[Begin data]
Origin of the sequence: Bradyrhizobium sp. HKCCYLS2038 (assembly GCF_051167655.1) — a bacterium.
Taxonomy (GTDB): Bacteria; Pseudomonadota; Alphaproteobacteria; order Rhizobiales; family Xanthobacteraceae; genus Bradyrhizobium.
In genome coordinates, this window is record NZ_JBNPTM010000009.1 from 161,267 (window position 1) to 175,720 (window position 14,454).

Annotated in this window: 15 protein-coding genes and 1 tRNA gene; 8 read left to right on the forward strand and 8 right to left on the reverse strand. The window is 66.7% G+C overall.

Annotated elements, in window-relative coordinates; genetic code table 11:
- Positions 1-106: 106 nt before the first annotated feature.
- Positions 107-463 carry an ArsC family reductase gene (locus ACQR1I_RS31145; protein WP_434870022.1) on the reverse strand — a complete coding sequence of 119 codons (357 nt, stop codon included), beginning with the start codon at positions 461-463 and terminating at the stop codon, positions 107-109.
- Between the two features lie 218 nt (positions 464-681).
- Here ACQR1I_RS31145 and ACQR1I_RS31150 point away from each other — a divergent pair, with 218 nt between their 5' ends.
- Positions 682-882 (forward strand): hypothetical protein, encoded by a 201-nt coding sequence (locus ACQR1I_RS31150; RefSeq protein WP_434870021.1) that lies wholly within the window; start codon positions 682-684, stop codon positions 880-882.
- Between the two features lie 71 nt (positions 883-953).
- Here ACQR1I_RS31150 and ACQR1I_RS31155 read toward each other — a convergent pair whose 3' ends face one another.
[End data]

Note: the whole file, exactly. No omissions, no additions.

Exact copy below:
Origin of the sequence: Bradyrhizobium sp. HKCCYLS2038 (assembly GCF_051167655.1) — a bacterium.
Taxonomy (GTDB): Bacteria; Pseudomonadota; Alphaproteobacteria; order Rhizobiales; family Xanthobacteraceae; genus Bradyrhizobium.
In genome coordinates, this window is record NZ_JBNPTM010000009.1 from 161,267 (window position 1) to 175,720 (window position 14,454).

Annotated in this window: 15 protein-coding genes and 1 tRNA gene; 8 read left to right on the forward strand and 8 right to left on the reverse strand. The window is 66.7% G+C overall.

Annotated elements, in window-relative coordinates; genetic code table 11:
- Positions 1-106: 106 nt before the first annotated feature.
- Positions 107-463 carry an ArsC family reductase gene (locus ACQR1I_RS31145; protein WP_434870022.1) on the reverse strand — a complete coding sequence of 119 codons (357 nt, stop codon included), beginning with the start codon at positions 461-463 and terminating at the stop codon, positions 107-109.
- Between the two features lie 218 nt (positions 464-681).
- Here ACQR1I_RS31145 and ACQR1I_RS31150 point away from each other — a divergent pair, with 218 nt between their 5' ends.
- Positions 682-882 (forward strand): hypothetical protein, encoded by a 201-nt coding sequence (locus ACQR1I_RS31150; RefSeq protein WP_434870021.1) that lies wholly within the window; start codon positions 682-684, stop codon positions 880-882.
- Between the two features lie 71 nt (positions 883-953).
- Here ACQR1I_RS31150 and ACQR1I_RS31155 read toward each other — a convergent pair whose 3' ends face one another.